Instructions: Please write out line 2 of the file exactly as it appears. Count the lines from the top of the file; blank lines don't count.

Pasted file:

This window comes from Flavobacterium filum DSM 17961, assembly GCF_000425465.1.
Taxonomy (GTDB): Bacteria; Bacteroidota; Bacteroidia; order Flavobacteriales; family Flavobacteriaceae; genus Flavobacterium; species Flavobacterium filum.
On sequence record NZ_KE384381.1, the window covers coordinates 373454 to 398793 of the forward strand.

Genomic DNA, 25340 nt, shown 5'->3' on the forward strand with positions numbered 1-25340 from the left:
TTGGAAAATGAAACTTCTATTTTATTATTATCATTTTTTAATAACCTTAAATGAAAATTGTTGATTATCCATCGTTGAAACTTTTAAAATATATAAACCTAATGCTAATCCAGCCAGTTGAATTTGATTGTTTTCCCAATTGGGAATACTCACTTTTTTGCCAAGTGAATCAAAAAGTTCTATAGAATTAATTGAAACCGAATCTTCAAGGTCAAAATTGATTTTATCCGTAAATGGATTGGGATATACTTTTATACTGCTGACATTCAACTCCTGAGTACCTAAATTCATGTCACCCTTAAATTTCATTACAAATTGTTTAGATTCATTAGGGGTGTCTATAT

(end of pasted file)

Taxonomy (GTDB): Bacteria; Bacteroidota; Bacteroidia; order Flavobacteriales; family Flavobacteriaceae; genus Flavobacterium; species Flavobacterium filum.